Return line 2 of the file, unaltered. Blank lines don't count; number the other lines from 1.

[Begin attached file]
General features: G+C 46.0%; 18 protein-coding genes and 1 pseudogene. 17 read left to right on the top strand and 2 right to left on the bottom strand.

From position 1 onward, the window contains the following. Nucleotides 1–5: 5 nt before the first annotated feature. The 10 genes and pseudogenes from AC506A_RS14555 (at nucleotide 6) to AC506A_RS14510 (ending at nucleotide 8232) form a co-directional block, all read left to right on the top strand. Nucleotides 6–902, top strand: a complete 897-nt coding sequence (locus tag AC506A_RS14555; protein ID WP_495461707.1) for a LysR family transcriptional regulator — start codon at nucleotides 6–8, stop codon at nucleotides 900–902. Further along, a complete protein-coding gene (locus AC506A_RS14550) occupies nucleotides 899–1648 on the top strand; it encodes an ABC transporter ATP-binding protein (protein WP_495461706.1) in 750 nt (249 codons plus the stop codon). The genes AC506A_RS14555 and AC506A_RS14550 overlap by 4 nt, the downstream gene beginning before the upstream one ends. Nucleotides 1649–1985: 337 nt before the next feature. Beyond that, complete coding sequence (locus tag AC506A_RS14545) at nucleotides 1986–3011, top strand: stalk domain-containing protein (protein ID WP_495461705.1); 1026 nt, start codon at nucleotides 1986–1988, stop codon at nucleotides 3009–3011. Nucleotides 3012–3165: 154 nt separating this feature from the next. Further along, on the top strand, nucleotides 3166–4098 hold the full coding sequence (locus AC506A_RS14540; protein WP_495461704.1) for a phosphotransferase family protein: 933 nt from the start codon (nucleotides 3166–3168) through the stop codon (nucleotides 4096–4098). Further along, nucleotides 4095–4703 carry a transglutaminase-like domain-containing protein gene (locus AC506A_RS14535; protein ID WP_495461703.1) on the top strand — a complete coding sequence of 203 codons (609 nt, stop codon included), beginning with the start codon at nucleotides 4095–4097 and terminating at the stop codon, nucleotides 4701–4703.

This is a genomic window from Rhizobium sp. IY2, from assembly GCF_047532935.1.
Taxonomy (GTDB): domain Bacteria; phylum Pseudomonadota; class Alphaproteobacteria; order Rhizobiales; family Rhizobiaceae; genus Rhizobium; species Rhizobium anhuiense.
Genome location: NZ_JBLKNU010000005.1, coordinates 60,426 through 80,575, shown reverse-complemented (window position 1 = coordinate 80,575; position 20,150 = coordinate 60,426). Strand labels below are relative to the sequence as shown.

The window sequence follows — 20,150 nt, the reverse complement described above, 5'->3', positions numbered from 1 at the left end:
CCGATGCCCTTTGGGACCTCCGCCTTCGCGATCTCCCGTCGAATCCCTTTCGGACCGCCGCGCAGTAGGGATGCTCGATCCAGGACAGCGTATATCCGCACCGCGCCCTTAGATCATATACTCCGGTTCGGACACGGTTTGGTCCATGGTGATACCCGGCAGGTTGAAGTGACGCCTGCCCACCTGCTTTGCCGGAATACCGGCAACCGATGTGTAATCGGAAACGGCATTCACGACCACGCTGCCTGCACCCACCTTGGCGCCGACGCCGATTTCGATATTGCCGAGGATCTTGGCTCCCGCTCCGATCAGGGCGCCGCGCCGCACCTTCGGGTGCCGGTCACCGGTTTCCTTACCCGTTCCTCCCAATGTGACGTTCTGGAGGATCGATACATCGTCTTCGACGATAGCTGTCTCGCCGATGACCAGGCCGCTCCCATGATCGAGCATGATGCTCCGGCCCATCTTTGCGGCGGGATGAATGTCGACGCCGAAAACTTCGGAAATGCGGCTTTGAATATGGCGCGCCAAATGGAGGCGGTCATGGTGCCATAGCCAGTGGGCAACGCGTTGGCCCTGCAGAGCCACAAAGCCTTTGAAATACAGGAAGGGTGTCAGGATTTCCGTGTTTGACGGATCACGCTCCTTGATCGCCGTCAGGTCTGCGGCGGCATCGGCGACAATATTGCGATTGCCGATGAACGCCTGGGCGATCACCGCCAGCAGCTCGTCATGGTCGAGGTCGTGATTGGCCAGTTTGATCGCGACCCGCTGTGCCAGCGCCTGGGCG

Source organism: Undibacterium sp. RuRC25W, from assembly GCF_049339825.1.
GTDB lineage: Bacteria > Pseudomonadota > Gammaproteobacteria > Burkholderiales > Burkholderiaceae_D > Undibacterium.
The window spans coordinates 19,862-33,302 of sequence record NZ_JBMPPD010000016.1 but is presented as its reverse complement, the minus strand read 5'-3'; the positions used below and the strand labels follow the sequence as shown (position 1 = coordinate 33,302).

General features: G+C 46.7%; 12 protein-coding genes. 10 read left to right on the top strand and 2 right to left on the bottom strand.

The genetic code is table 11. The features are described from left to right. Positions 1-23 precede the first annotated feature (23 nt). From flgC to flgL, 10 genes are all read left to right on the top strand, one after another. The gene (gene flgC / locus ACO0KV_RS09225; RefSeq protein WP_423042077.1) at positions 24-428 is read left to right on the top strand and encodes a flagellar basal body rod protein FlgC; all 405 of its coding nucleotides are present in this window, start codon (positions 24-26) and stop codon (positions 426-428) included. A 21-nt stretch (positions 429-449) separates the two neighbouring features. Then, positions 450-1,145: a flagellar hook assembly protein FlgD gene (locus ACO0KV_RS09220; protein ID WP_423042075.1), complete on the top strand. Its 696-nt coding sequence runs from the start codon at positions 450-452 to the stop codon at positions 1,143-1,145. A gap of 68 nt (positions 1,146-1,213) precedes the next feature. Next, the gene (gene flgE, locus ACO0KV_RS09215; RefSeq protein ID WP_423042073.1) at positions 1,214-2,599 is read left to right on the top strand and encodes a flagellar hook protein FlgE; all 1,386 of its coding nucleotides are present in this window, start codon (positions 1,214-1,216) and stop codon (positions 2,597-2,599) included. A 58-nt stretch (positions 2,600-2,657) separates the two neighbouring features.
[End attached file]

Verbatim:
From position 1 onward, the window contains the following. Nucleotides 1–5: 5 nt before the first annotated feature. The 10 genes and pseudogenes from AC506A_RS14555 (at nucleotide 6) to AC506A_RS14510 (ending at nucleotide 8232) form a co-directional block, all read left to right on the top strand. Nucleotides 6–902, top strand: a complete 897-nt coding sequence (locus tag AC506A_RS14555; protein ID WP_495461707.1) for a LysR family transcriptional regulator — start codon at nucleotides 6–8, stop codon at nucleotides 900–902. Further along, a complete protein-coding gene (locus AC506A_RS14550) occupies nucleotides 899–1648 on the top strand; it encodes an ABC transporter ATP-binding protein (protein WP_495461706.1) in 750 nt (249 codons plus the stop codon). The genes AC506A_RS14555 and AC506A_RS14550 overlap by 4 nt, the downstream gene beginning before the upstream one ends. Nucleotides 1649–1985: 337 nt before the next feature. Beyond that, complete coding sequence (locus tag AC506A_RS14545) at nucleotides 1986–3011, top strand: stalk domain-containing protein (protein ID WP_495461705.1); 1026 nt, start codon at nucleotides 1986–1988, stop codon at nucleotides 3009–3011. Nucleotides 3012–3165: 154 nt separating this feature from the next. Further along, on the top strand, nucleotides 3166–4098 hold the full coding sequence (locus AC506A_RS14540; protein WP_495461704.1) for a phosphotransferase family protein: 933 nt from the start codon (nucleotides 3166–3168) through the stop codon (nucleotides 4096–4098). Further along, nucleotides 4095–4703 carry a transglutaminase-like domain-containing protein gene (locus AC506A_RS14535; protein ID WP_495461703.1) on the top strand — a complete coding sequence of 203 codons (609 nt, stop codon included), beginning with the start codon at nucleotides 4095–4097 and terminating at the stop codon, nucleotides 4701–4703.